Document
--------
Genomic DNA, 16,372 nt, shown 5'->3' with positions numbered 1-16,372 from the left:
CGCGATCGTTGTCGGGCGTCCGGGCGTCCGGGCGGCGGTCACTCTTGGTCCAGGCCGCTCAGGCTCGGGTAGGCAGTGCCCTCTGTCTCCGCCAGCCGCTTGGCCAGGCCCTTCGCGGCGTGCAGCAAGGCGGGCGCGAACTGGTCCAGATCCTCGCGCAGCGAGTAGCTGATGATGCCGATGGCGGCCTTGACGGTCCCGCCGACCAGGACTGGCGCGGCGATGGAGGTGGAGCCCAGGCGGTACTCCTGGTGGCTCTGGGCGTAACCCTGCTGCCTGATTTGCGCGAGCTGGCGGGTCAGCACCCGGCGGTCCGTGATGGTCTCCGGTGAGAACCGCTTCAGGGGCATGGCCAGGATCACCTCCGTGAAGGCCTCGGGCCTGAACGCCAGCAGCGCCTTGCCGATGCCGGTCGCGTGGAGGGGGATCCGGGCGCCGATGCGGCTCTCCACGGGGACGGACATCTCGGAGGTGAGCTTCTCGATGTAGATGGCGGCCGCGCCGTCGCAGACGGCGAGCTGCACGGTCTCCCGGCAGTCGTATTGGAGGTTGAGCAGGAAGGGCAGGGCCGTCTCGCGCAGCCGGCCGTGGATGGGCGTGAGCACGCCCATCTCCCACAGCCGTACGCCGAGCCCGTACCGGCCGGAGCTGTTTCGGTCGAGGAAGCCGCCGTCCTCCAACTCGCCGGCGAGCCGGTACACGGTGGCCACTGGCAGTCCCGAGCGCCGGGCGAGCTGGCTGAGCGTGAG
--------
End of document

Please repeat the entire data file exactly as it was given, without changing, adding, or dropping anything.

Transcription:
Genomic DNA, 16,372 nt, shown 5'->3' with positions numbered 1-16,372 from the left:
CGCGATCGTTGTCGGGCGTCCGGGCGTCCGGGCGGCGGTCACTCTTGGTCCAGGCCGCTCAGGCTCGGGTAGGCAGTGCCCTCTGTCTCCGCCAGCCGCTTGGCCAGGCCCTTCGCGGCGTGCAGCAAGGCGGGCGCGAACTGGTCCAGATCCTCGCGCAGCGAGTAGCTGATGATGCCGATGGCGGCCTTGACGGTCCCGCCGACCAGGACTGGCGCGGCGATGGAGGTGGAGCCCAGGCGGTACTCCTGGTGGCTCTGGGCGTAACCCTGCTGCCTGATTTGCGCGAGCTGGCGGGTCAGCACCCGGCGGTCCGTGATGGTCTCCGGTGAGAACCGCTTCAGGGGCATGGCCAGGATCACCTCCGTGAAGGCCTCGGGCCTGAACGCCAGCAGCGCCTTGCCGATGCCGGTCGCGTGGAGGGGGATCCGGGCGCCGATGCGGCTCTCCACGGGGACGGACATCTCGGAGGTGAGCTTCTCGATGTAGATGGCGGCCGCGCCGTCGCAGACGGCGAGCTGCACGGTCTCCCGGCAGTCGTATTGGAGGTTGAGCAGGAAGGGCAGGGCCGTCTCGCGCAGCCGGCCGTGGATGGGCGTGAGCACGCCCATCTCCCACAGCCGTACGCCGAGCCCGTACCGGCCGGAGCTGTTTCGGTCGAGGAAGCCGCCGTCCTCCAACTCGCCGGCGAGCCGGTACACGGTGGCCACTGGCAGTCCCGAGCGCCGGGCGAGCTGGCTGAGCGTGAG